Three major considerations must be addressed: cost, practicality, and the law.

Can you legally stop someone from attending a funeral?

As with all funeral wishes expressed by the deceased in a Will, intentions regarding who may attend their funeral are not legally binding. In other words, legally there is no way to stop unwanted family from attending a funeral service. 

The deceased’s legal personal representative has the discretion to decide if someone may be prevented from attending a funeral, and how they will arrange it.

During the recent COVID-19 pandemic in New Zealand, there have at times been restrictions to limit the number of persons allowed to attend a funeral or tangi. 

Whilst limiting funeral attendee numbers is very difficult for many mourners, these restrictions must be adhered to. When numbers must be kept to a limit, ultimately the legal personal representative decides who will be on the list – and who might have to attend virtually instead or not at all.

Who has rights to ashes after cremation?

This depends on who applied to the crematorium to have the deceased cremated. Whoever made the application will have control of the ashes.

In many cases, this will be the executor, however, it may also be a family member.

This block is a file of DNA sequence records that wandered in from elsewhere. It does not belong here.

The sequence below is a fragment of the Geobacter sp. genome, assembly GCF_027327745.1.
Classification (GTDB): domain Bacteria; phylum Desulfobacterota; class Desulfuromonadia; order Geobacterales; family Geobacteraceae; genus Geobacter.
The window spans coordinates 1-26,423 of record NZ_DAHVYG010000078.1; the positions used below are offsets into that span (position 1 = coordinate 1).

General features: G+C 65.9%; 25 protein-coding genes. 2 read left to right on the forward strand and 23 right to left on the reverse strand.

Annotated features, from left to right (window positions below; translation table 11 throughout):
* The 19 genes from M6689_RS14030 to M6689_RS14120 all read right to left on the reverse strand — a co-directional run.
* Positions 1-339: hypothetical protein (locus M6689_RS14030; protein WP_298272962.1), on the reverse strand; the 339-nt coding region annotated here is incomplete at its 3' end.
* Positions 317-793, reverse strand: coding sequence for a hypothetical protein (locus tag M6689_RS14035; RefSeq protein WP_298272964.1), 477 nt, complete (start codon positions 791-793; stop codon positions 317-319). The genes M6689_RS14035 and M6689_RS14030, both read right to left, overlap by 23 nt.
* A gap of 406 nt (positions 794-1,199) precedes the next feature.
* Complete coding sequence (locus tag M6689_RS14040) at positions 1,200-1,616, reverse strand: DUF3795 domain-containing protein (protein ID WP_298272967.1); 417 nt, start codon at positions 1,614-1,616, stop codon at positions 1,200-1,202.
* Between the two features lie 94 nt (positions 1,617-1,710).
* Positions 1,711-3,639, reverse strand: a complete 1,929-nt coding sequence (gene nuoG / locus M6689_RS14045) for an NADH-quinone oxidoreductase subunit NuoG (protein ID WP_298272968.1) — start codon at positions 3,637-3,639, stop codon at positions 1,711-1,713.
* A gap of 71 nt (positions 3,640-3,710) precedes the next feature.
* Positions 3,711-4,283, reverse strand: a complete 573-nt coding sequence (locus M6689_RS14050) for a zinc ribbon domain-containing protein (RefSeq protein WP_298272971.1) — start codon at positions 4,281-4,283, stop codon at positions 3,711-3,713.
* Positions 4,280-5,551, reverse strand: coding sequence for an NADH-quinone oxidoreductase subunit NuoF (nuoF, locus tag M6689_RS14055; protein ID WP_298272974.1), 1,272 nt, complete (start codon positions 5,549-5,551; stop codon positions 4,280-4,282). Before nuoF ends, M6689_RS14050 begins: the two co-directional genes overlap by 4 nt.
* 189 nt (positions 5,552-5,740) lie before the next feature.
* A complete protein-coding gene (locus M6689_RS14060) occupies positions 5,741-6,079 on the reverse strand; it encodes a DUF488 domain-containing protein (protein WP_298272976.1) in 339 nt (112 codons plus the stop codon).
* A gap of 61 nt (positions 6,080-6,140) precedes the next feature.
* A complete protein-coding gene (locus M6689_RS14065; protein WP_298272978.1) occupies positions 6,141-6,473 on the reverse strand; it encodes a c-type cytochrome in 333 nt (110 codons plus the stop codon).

If there is any dispute regarding possession of the ashes, then the named executor will prevail.

What happens if there is a dispute over funeral arrangements?

The death of a loved one is always difficult, and tensions over conflicting wishes for a funeral can make it even more so.

If you believe that the funeral plans made by an executor or other family members are not being true to the wishes of the deceased, you may be able to legally challenge this. This may involve contesting the Will or challenging the executor or administrator’s decisions.

Our experienced Wills & Estate Law team are here to help you understand your legal rights when it comes to your loved one’s estate. 

The information is provided as an overview in regards to who has the final say in making funeral arrangements and not legal advice. 


If you would like to speak to one of our Wills & Estates experts, contact us at Shine Lawyers NZ Limited.